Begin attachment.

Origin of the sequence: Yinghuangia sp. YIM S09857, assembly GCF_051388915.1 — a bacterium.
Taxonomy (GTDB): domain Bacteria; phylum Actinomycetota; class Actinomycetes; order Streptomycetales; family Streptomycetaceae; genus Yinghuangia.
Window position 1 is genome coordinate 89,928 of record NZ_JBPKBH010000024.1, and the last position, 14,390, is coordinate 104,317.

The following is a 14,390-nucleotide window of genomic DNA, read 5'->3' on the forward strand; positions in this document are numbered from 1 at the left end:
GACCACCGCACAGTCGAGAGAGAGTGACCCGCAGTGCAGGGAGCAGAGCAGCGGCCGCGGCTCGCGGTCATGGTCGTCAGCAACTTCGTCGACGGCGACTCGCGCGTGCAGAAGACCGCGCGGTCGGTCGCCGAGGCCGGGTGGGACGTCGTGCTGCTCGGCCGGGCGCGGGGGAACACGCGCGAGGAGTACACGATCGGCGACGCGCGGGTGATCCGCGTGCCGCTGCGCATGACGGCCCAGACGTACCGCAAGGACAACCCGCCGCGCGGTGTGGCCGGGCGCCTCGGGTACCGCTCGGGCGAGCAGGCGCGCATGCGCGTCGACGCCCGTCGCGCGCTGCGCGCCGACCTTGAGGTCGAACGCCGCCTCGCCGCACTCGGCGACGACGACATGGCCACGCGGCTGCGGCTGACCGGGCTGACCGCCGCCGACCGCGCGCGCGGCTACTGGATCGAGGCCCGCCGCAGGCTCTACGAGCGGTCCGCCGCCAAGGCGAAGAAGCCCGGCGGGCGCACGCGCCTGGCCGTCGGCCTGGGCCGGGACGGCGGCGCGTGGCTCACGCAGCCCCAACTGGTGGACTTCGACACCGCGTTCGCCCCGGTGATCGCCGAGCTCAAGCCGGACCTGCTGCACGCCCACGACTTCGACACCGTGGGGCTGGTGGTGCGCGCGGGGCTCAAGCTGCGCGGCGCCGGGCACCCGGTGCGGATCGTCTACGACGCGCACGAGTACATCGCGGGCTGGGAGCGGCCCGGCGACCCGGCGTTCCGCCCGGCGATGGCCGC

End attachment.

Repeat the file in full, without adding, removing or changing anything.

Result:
Origin of the sequence: Yinghuangia sp. YIM S09857, assembly GCF_051388915.1 — a bacterium.
Taxonomy (GTDB): domain Bacteria; phylum Actinomycetota; class Actinomycetes; order Streptomycetales; family Streptomycetaceae; genus Yinghuangia.
Window position 1 is genome coordinate 89,928 of record NZ_JBPKBH010000024.1, and the last position, 14,390, is coordinate 104,317.

The following is a 14,390-nucleotide window of genomic DNA, read 5'->3' on the forward strand; positions in this document are numbered from 1 at the left end:
GACCACCGCACAGTCGAGAGAGAGTGACCCGCAGTGCAGGGAGCAGAGCAGCGGCCGCGGCTCGCGGTCATGGTCGTCAGCAACTTCGTCGACGGCGACTCGCGCGTGCAGAAGACCGCGCGGTCGGTCGCCGAGGCCGGGTGGGACGTCGTGCTGCTCGGCCGGGCGCGGGGGAACACGCGCGAGGAGTACACGATCGGCGACGCGCGGGTGATCCGCGTGCCGCTGCGCATGACGGCCCAGACGTACCGCAAGGACAACCCGCCGCGCGGTGTGGCCGGGCGCCTCGGGTACCGCTCGGGCGAGCAGGCGCGCATGCGCGTCGACGCCCGTCGCGCGCTGCGCGCCGACCTTGAGGTCGAACGCCGCCTCGCCGCACTCGGCGACGACGACATGGCCACGCGGCTGCGGCTGACCGGGCTGACCGCCGCCGACCGCGCGCGCGGCTACTGGATCGAGGCCCGCCGCAGGCTCTACGAGCGGTCCGCCGCCAAGGCGAAGAAGCCCGGCGGGCGCACGCGCCTGGCCGTCGGCCTGGGCCGGGACGGCGGCGCGTGGCTCACGCAGCCCCAACTGGTGGACTTCGACACCGCGTTCGCCCCGGTGATCGCCGAGCTCAAGCCGGACCTGCTGCACGCCCACGACTTCGACACCGTGGGGCTGGTGGTGCGCGCGGGGCTCAAGCTGCGCGGCGCCGGGCACCCGGTGCGGATCGTCTACGACGCGCACGAGTACATCGCGGGCTGGGAGCGGCCCGGCGACCCGGCGTTCCGCCCGGCGATGGCCGC